• Robert Fisk Challenges Audiences to New Awareness

    • Posted on Dec 01, 2002

    2002 (not sure of exact date) 

    Every so often someone appears who seems from another time and place.  Visionaries, seers, prophets, they connect with a reality unknown to many of their peers. 

    Leonardo da Vinci serves as a visionary's visionary who designed submarines, parachutes, and strange aircraft. In his spare time he designed buildings, weaponry, and oh yes, painted the Mona Lisa and the Last Supper. How could one self have contained so many geniuses in so many fields?  

    Da Vinci still outshines them all, and though revered in his lifetime, he wasn’t well understood because he belongs less to his time than ours.  

    Then there's Bartolomeo de la Casa, a Spanish priest and contemporary of Columbus, who openly questioned why the indigenous people of the Bahamas were treated as subhuman by Columbus and his men.  Only recently has de la Casa come to seem like a visionary hero who saw beyond his time.  

    And more recently, Oscar Schindler, who seemed intent on behaving like a decent human being when all around him had become monsters. One still wonders why there weren't more Schindlers in Nazi Germany, but how many visionaries does one find anywhere, at any time? 

    Which brings me to Robert Fisk.  He spoke at UNI last Monday, and though comparing him to Leonardo da Vinci or even Oscar Schindler might be a stretch, he literally goes where most of us refuse to go, and therefore sees more than most.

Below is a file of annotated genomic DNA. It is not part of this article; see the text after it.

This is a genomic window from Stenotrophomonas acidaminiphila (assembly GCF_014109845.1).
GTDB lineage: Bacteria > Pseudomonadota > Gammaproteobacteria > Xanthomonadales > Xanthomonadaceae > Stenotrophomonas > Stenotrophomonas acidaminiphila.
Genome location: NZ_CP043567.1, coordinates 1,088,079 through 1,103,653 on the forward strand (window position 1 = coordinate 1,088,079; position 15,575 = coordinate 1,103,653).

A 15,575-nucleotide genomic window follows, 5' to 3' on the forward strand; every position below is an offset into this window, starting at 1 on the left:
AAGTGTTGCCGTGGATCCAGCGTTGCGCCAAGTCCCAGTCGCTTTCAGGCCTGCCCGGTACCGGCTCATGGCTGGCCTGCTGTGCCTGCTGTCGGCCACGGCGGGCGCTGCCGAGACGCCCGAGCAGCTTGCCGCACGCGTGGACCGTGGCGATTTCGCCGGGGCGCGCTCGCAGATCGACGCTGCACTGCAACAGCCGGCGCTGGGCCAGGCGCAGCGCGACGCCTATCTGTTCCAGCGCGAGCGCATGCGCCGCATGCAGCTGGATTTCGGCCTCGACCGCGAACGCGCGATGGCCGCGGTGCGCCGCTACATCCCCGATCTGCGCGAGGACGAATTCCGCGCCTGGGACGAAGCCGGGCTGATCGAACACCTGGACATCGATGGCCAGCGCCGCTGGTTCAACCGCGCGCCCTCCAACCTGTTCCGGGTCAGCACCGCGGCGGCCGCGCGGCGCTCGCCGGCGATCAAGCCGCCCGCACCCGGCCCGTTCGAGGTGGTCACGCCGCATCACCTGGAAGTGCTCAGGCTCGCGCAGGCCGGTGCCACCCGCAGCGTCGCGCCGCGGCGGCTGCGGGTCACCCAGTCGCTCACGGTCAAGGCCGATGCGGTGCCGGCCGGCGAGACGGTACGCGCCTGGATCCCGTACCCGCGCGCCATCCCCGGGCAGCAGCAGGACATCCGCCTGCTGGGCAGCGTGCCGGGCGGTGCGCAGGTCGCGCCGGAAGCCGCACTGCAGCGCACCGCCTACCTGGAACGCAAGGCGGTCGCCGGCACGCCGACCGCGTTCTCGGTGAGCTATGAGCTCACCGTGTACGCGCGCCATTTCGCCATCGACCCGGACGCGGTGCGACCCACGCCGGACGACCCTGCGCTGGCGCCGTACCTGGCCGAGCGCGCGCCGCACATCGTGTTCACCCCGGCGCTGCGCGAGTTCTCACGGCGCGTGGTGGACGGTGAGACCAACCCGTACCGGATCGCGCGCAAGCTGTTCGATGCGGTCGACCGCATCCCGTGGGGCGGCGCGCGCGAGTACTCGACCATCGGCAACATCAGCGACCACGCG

Fisk has interviewed Osama Bin Laden three times, lived in the Middle East for 25 years, and reports regularly from Beirut, Lebanon for the London Independent.  He has a reputation for telling the Palestinian and Arab side of the story, and has gotten into real trouble with both readers and governments.

    On Monday he read several threatening e-mails, and displayed an editorial cartoon which portrays  him as a rabid attack dog.  He lives with such threats daily, and won’t be silenced by them.  

    Whatever else one might say of him, Robert Fisk walks the walk.  

    After September 11, while traveling in Afghanistan reporting on the war, Fisk was attacked by Afghans and beaten.   They treated him as an enemy because he looks Western, which to them meant pro-American.  He’s a British citizen, and probably the best friend in the region those Afghanis could have.  Fisk didn’t excuse his attackers, but he understood their rage.    

    At UNI, Fisk received a standing ovation in Lang Hall for his talk, “Ask Who Did it But For Heaven’s Sake Don’t Ask Why."  The title summarizes his point.  He talked for ninety minutes, detailing his observation that too many Westerners aren’t paying attention to Arab/Muslim grievances.   

    Some would say that his talk was too pro-Arab, that he's a raging leftist imposing his